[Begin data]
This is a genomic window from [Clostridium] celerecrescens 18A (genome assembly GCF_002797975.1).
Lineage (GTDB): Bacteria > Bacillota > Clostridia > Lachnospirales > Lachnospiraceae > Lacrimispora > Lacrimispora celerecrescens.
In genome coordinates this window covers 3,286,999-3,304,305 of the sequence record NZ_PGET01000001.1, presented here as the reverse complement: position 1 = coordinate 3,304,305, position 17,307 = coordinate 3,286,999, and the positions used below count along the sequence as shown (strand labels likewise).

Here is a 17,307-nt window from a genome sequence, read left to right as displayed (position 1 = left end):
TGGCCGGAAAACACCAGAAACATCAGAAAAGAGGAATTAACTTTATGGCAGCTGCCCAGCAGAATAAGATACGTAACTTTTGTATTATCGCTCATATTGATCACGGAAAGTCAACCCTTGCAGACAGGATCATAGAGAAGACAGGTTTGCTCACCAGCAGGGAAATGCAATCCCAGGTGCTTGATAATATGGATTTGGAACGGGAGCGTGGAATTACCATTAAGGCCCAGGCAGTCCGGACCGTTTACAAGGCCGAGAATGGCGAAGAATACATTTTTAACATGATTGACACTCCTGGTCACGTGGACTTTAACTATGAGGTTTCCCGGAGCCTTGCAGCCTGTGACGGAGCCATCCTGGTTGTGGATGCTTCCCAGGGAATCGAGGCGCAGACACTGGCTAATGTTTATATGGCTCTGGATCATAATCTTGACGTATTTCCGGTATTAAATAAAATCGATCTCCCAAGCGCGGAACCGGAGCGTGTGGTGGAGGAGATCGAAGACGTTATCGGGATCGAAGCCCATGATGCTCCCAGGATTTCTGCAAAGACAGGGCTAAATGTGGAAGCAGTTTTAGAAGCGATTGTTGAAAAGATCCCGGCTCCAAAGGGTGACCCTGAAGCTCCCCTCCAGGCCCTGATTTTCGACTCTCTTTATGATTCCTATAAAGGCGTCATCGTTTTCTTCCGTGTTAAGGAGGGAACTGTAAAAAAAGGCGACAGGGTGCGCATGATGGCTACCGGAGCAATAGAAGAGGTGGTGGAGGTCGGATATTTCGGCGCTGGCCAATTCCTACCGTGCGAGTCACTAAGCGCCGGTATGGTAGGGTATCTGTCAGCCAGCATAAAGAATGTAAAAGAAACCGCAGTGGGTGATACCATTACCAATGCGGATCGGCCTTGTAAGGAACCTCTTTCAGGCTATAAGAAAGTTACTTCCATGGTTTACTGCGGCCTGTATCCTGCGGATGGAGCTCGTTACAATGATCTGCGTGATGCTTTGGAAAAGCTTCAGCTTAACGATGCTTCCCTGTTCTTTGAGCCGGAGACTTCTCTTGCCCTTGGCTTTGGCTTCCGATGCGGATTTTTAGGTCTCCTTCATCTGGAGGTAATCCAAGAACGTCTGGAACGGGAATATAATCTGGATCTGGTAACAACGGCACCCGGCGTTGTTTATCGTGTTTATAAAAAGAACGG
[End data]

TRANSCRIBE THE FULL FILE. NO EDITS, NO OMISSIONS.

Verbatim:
This is a genomic window from [Clostridium] celerecrescens 18A (genome assembly GCF_002797975.1).
Lineage (GTDB): Bacteria > Bacillota > Clostridia > Lachnospirales > Lachnospiraceae > Lacrimispora > Lacrimispora celerecrescens.
In genome coordinates this window covers 3,286,999-3,304,305 of the sequence record NZ_PGET01000001.1, presented here as the reverse complement: position 1 = coordinate 3,304,305, position 17,307 = coordinate 3,286,999, and the positions used below count along the sequence as shown (strand labels likewise).

Here is a 17,307-nt window from a genome sequence, read left to right as displayed (position 1 = left end):
TGGCCGGAAAACACCAGAAACATCAGAAAAGAGGAATTAACTTTATGGCAGCTGCCCAGCAGAATAAGATACGTAACTTTTGTATTATCGCTCATATTGATCACGGAAAGTCAACCCTTGCAGACAGGATCATAGAGAAGACAGGTTTGCTCACCAGCAGGGAAATGCAATCCCAGGTGCTTGATAATATGGATTTGGAACGGGAGCGTGGAATTACCATTAAGGCCCAGGCAGTCCGGACCGTTTACAAGGCCGAGAATGGCGAAGAATACATTTTTAACATGATTGACACTCCTGGTCACGTGGACTTTAACTATGAGGTTTCCCGGAGCCTTGCAGCCTGTGACGGAGCCATCCTGGTTGTGGATGCTTCCCAGGGAATCGAGGCGCAGACACTGGCTAATGTTTATATGGCTCTGGATCATAATCTTGACGTATTTCCGGTATTAAATAAAATCGATCTCCCAAGCGCGGAACCGGAGCGTGTGGTGGAGGAGATCGAAGACGTTATCGGGATCGAAGCCCATGATGCTCCCAGGATTTCTGCAAAGACAGGGCTAAATGTGGAAGCAGTTTTAGAAGCGATTGTTGAAAAGATCCCGGCTCCAAAGGGTGACCCTGAAGCTCCCCTCCAGGCCCTGATTTTCGACTCTCTTTATGATTCCTATAAAGGCGTCATCGTTTTCTTCCGTGTTAAGGAGGGAACTGTAAAAAAAGGCGACAGGGTGCGCATGATGGCTACCGGAGCAATAGAAGAGGTGGTGGAGGTCGGATATTTCGGCGCTGGCCAATTCCTACCGTGCGAGTCACTAAGCGCCGGTATGGTAGGGTATCTGTCAGCCAGCATAAAGAATGTAAAAGAAACCGCAGTGGGTGATACCATTACCAATGCGGATCGGCCTTGTAAGGAACCTCTTTCAGGCTATAAGAAAGTTACTTCCATGGTTTACTGCGGCCTGTATCCTGCGGATGGAGCTCGTTACAATGATCTGCGTGATGCTTTGGAAAAGCTTCAGCTTAACGATGCTTCCCTGTTCTTTGAGCCGGAGACTTCTCTTGCCCTTGGCTTTGGCTTCCGATGCGGATTTTTAGGTCTCCTTCATCTGGAGGTAATCCAAGAACGTCTGGAACGGGAATATAATCTGGATCTGGTAACAACGGCACCCGGCGTTGTTTATCGTGTTTATAAAAAGAACGG